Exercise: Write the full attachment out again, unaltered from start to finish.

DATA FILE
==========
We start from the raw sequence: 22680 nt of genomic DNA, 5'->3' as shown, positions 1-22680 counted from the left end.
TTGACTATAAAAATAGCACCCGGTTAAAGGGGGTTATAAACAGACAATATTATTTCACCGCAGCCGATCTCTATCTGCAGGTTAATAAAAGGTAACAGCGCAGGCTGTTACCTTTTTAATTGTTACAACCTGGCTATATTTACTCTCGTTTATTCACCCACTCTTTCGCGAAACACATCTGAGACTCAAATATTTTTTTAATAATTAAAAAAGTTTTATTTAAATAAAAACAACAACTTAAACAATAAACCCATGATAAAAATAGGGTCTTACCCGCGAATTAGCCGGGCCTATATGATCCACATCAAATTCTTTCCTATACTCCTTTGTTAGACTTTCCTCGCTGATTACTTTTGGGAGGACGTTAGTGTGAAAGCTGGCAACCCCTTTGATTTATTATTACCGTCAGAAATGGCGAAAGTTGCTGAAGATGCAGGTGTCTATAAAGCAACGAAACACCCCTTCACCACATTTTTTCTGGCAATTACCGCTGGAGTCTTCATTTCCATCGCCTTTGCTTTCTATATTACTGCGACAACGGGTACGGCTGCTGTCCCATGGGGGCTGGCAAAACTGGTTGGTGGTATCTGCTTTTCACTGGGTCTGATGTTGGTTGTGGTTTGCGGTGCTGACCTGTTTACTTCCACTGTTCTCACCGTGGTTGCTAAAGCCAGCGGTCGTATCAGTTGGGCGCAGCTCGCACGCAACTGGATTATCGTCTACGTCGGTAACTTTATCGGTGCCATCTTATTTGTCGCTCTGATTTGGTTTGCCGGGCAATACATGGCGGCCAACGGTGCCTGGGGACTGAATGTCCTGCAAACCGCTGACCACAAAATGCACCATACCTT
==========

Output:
We start from the raw sequence: 22680 nt of genomic DNA, 5'->3' as shown, positions 1-22680 counted from the left end.
TTGACTATAAAAATAGCACCCGGTTAAAGGGGGTTATAAACAGACAATATTATTTCACCGCAGCCGATCTCTATCTGCAGGTTAATAAAAGGTAACAGCGCAGGCTGTTACCTTTTTAATTGTTACAACCTGGCTATATTTACTCTCGTTTATTCACCCACTCTTTCGCGAAACACATCTGAGACTCAAATATTTTTTTAATAATTAAAAAAGTTTTATTTAAATAAAAACAACAACTTAAACAATAAACCCATGATAAAAATAGGGTCTTACCCGCGAATTAGCCGGGCCTATATGATCCACATCAAATTCTTTCCTATACTCCTTTGTTAGACTTTCCTCGCTGATTACTTTTGGGAGGACGTTAGTGTGAAAGCTGGCAACCCCTTTGATTTATTATTACCGTCAGAAATGGCGAAAGTTGCTGAAGATGCAGGTGTCTATAAAGCAACGAAACACCCCTTCACCACATTTTTTCTGGCAATTACCGCTGGAGTCTTCATTTCCATCGCCTTTGCTTTCTATATTACTGCGACAACGGGTACGGCTGCTGTCCCATGGGGGCTGGCAAAACTGGTTGGTGGTATCTGCTTTTCACTGGGTCTGATGTTGGTTGTGGTTTGCGGTGCTGACCTGTTTACTTCCACTGTTCTCACCGTGGTTGCTAAAGCCAGCGGTCGTATCAGTTGGGCGCAGCTCGCACGCAACTGGATTATCGTCTACGTCGGTAACTTTATCGGTGCCATCTTATTTGTCGCTCTGATTTGGTTTGCCGGGCAATACATGGCGGCCAACGGTGCCTGGGGACTGAATGTCCTGCAAACCGCTGACCACAAAATGCACCATACCTT